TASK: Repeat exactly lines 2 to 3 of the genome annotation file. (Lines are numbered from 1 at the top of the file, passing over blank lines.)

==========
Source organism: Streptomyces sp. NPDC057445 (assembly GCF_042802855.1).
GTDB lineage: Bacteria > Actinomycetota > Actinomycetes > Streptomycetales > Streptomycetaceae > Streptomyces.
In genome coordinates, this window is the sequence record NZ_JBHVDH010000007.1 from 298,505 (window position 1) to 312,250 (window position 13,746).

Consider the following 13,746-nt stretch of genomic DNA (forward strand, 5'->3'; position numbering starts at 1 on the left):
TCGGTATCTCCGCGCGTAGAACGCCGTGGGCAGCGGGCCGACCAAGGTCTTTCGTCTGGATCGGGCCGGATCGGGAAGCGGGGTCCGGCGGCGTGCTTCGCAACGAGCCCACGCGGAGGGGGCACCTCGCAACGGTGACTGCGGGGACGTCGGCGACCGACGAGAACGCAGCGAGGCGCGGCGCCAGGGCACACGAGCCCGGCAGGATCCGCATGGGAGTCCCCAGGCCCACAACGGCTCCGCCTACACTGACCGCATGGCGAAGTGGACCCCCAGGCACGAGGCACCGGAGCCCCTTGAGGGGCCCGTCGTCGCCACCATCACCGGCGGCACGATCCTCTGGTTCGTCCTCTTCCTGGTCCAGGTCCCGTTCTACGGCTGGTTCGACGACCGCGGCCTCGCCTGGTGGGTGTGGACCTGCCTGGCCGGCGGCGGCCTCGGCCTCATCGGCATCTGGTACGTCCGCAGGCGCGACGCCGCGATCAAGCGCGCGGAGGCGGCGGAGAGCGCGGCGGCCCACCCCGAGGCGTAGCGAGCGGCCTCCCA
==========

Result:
GTDB lineage: Bacteria > Actinomycetota > Actinomycetes > Streptomycetales > Streptomycetaceae > Streptomyces.
In genome coordinates, this window is the sequence record NZ_JBHVDH010000007.1 from 298,505 (window position 1) to 312,250 (window position 13,746).